This is a once-in-a-generation opportunity to acquire and redevelop a six-lot assemblage spanning 0.99 acres of land — 43,253 square feet — in the highly sought-after Greater-Wilshire neighborhood in prime Los Angeles. These lots have been under the same family’s ownership for more than 50 years, signifying the rare opportunity available to developers. The six lots are equally split between two streets located at 4623, 4627 and 4631 Beverly Boulevard and 4718, 4720 and 4726 Oakwood Ave, Los Angeles, CA 90004.
All of the six lots’ current structures are vacant and have been vacant for more than two years, and none of the current structures are rent-controlled apartment units, meaning there will be no housing replacement requirements due to the structures that will be demolished.
The zoning of the Beverly Boulevard lots is designated as LAC2, and the Oakwood Avenue lots are zoned LAR3. Additionally, due to the central location and the impressive 97 walk score, both lots are given Tier 3 status of the Transit Oriented Communities (TOC) incentive program, further increasing the development potential. For the lots on Beverly Boulevard, developers can build up to 90 dwelling units with a building envelope of 73,121 square feet, and for the lots on Oakwood Ave, developers can build up to 48 units with a building envelope of 83,359 square feet.
Putting it all together, developers can build up to 138 dwelling units with a combined building envelope of 156,480 square feet per the current zoning on this six-lot assemblage. Using the TOC incentives to achieve this unit count and building envelope comes with a requirement of at least 10% of the units being set aside for low-income families. That equates to a minimum of 14 affordable housing units when building the maximum 138 units, leaving 124 market-rate units without any rent control limitations.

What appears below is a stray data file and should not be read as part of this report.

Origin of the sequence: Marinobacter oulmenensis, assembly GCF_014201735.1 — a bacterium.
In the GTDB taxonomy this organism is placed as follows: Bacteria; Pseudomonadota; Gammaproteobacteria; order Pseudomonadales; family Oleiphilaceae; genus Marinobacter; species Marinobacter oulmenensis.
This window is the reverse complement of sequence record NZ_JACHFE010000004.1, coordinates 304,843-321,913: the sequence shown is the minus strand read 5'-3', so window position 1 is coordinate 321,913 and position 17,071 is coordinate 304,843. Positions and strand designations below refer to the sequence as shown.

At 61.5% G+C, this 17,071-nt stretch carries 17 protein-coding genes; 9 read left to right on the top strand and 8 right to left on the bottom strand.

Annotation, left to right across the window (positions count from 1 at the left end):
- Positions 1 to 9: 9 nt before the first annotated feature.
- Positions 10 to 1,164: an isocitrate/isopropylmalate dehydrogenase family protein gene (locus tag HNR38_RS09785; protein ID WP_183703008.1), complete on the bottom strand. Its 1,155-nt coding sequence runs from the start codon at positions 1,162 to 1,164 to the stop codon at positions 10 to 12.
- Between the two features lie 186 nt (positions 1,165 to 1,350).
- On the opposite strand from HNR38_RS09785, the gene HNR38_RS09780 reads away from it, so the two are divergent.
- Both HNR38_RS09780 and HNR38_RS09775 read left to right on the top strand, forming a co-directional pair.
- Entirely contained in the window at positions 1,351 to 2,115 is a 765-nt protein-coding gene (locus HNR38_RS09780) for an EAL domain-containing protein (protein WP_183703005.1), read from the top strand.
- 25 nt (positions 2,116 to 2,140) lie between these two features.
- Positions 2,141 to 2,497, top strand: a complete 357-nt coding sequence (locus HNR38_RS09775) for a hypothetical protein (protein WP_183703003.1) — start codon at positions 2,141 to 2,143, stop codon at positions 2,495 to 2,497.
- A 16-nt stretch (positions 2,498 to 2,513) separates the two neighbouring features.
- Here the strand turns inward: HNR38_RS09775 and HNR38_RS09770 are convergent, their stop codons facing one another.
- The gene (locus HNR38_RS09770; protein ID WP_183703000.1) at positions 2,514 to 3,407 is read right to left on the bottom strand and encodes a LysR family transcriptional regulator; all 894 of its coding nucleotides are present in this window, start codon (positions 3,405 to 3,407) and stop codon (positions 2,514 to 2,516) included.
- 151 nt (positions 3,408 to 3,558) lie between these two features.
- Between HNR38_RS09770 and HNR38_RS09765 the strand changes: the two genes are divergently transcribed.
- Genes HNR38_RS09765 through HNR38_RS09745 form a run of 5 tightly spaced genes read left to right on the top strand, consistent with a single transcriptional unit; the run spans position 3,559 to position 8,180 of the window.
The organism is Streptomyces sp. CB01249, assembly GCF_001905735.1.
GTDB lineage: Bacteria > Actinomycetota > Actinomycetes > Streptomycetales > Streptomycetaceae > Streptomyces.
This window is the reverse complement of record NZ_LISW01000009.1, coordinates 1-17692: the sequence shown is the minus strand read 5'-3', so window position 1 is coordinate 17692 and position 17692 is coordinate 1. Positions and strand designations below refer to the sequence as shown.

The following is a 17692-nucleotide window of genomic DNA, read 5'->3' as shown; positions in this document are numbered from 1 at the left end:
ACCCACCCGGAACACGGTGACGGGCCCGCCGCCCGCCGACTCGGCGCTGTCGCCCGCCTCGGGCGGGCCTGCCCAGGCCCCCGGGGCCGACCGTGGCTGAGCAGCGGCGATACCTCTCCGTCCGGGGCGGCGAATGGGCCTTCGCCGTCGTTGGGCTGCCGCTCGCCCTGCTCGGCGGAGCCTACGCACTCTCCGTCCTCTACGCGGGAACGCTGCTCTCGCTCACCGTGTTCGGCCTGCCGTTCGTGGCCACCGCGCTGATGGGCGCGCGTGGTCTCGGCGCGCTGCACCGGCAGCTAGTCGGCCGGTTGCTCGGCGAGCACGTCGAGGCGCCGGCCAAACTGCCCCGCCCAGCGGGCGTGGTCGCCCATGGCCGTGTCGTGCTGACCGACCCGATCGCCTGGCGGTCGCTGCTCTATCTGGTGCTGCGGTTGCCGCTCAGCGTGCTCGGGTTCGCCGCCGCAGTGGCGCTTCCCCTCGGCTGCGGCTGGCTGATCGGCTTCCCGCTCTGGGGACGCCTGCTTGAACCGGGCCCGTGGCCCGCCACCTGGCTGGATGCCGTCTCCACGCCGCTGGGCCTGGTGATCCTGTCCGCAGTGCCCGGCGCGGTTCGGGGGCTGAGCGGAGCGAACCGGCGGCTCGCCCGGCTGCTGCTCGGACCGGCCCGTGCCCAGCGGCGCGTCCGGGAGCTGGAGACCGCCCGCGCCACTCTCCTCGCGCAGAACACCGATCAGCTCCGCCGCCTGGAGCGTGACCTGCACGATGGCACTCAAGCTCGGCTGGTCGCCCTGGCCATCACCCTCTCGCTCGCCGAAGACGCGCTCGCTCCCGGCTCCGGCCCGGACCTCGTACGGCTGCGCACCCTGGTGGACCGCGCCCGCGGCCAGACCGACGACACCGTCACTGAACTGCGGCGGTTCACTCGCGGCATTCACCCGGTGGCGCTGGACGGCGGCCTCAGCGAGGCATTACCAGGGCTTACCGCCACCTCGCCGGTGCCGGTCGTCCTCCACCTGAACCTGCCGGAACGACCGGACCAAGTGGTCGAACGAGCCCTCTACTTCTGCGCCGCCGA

Furthermore, the recently enacted AB-2221 allows a developer to account for accessory dwelling unit (ADU) potential from the start of planning, rather than waiting for a certificate of occupancy and then applying for additional ADUs. Per the ADU laws, a developer can add up to 25% of the total unit count which means an additional 34 accessory dwelling units (ADUs) can be added. This brings the total number of potential units to an impressive 172. Notably, this expansion does not affect the maximum building envelope, which remains at 156,780 square feet, and it does not require any additional affordable housing units. Therefore, the final 172 units would be split into 14 affordable units (8%) and 158 market-rate units (92%).
This outstanding opportunity provides developers with over 156,000 square feet of building space to fit up to 172 units. This translates to average unit sizes of around 750 - 800 square feet, depending on the percentage of the building given to non-residential use such as a lobby, fitness center, hallway, etc. This average unit size allows ample room for developers to curate an attractive unit mix that includes the full spectrum of unit types from smaller studio apartments to large three-bedroom units and everything in between.